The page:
Metro: McGill

McConnell Engineering Building, Ground Floor
McGill University
3480 University Street

See my April 2010 review here: https://rachelrecommends.wordpress.com/2010/04/10/frostbite-mcgill-university/

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In honour of Elizabeth II’s Diamond Jubilee, it seemed prudent to check out afternoon tea in Montreal, and up to bat first is this café, which is yet another piece of the Europea group, housed in Tiffany’s-like Birks.

Afternoon tea is available only after 2:30pm (and closer to 2:45pm, they said when I made my reservation) and the café closes at 5pm. Personally, I would enjoy afternoon tea for lunch or dinner, since it’s clearly a meal, but I suppose that’s the traditional time during which it is served. We were given menus and a tea timer with three different coloured sands, depending on the darkness of tea. We both chose Himalayan Darjeeling, a lightly colored black tea that arrived in an Asian-style cast iron pot. Then a long tray of food was set between us, with two of each. There was a plate of warmish scones with creamy Devonshire cream and too-little strawberry jam. Then three canapes made with cured salmon, foie gras and cranberries, and cucumber and cream cheese. I swapped half of my mini savory club sandwich with my husband for his foie gras canape. Then macaroons, chocolates, and a maple mousse and a chocolate mousse.

When everything first came out, it didn’t seem like it would be enough for a full meal, but by the time we got to the mousse, my husband was full and I got to eat both of the shot glasses myself. I left feeling quite full and satisfied. Service was excellent and the setting was similar to a nice museum café, with interesting things to look at in display cases on the edges of the eating area. While the tea presentation paid sufficient homage to expected English tradition, the service was modern and contemporary. I did not feel out of place or expected to act in a certain way. There was some language-related confusion when the credit card reader failed to prompt me for a tip and I wanted to leave the tip in cash, but the café thought that I wanted to pay for whole bill in cash. They refunded the charge on my card – I thought they had tried to charge the card again in order to add the tip, and they thought they were refunding the charge because I was going to pay for the whole bill in cash. A few minutes later, I got a call while I was browsing in the nearby Bay department store, and got a small bag of sweets for my trouble when I returned to clear it up. Now that I think of it, we both should have received a bag of sweet anyway, along with our tea, but oh well. It seemed worth $26.50/person plus taxes and tip.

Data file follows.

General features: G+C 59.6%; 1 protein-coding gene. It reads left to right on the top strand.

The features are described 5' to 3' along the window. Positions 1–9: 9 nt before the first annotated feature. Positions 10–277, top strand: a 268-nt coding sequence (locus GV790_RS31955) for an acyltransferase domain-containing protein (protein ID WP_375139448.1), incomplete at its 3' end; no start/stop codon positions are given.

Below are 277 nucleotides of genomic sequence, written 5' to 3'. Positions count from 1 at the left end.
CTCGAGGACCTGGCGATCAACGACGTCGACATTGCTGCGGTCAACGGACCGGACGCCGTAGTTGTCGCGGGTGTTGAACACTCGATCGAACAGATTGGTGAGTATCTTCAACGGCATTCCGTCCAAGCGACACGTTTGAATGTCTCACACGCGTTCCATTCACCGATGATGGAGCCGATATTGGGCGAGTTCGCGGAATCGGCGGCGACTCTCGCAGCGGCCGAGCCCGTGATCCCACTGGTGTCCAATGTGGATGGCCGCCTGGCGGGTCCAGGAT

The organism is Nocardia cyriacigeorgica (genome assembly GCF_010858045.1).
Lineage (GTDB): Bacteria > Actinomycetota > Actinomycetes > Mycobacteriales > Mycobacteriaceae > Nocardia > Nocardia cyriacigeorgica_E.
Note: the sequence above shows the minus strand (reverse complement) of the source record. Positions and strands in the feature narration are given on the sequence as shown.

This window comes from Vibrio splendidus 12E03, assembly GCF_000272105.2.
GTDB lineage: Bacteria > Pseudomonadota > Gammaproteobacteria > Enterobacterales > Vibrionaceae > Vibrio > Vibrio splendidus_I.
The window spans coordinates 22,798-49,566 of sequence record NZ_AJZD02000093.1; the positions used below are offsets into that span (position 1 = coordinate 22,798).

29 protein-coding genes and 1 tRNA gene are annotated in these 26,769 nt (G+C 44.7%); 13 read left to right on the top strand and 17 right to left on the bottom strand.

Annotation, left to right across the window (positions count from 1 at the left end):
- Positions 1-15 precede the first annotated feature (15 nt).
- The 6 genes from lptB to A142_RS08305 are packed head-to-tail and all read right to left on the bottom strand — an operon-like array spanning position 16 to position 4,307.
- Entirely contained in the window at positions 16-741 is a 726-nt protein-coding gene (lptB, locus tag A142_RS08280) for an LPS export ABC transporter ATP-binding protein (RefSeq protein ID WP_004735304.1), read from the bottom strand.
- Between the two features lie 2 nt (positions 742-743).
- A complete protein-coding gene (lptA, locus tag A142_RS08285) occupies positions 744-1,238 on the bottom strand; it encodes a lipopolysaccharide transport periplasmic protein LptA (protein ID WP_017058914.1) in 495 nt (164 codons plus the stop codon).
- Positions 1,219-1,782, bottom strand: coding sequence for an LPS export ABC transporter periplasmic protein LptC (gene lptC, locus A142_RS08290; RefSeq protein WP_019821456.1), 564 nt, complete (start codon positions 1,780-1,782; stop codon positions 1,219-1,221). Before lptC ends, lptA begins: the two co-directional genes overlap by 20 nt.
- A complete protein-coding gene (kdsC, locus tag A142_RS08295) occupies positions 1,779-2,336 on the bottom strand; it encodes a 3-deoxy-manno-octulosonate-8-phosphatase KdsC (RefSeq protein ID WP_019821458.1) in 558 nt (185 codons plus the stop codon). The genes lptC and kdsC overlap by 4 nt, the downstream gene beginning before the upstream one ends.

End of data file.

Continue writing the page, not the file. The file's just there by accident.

Metro: McGill

Mezzanine level at the Montreal Birks Store, 1240 Square Phillips, Saint-Catherine Ouest and Place Phillips

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One downside of working for a university is that the staff/student calendars don’t always coalesce. This Monday, I went to the Law Café, Thomson House, SSMU (student center), and McGill Bookstore (thinking there was a café there, and finding myself mistaken), making my way down McTavish Street until I finally entered the Bronfman building’s tepid and inappropriately named canteen. Boasting only pathetic and unsatisfying pre-made sushi made with a disturbing amount of mayonnaise and a noodle station…maybe a few cookies and salads, too…this is my last choice at which to eat on campus, even after the Faculty Club and Subway. Perhaps the only thing going for this place are the two TVs tuned into the news.

metro: McGill

1001 Rue Sherbrooke Ouest and Rue McTavish

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One of the hidden gems on campus is the ice cream stand run by McGill’s Engineering Undergraduate Society in, you guessed it, the engineering building. If you’re lucky, you can even grab a freshly grilled hamburger or hot dog from a fundraising student group frequently camped out on the patio on your way in – one day, there was even spit-roasted lamb.

For what it is, it’s a great deal. About 12 yummy flavors of Nestle ice cream – all mysteriously labeled in French, belying the primarily anglophone nature of the university – are generously dished out in variously sized plastic water cups. Flavors often run out and the shop closes mid-afternoon, so go early in the day to get your favorites. Despite a recent $.25 price hike, prices are cheap (~$1-$3), but frequent indulgers can save even more by investing in an advance purchase card. Students with failing midterm or final grades of 30% or less get a small freebie. On Toonie Tuesday, medium cups are $2.

Metro: McGill

McConnell Engineering Building, Ground Floor
McGill University
3480 University Street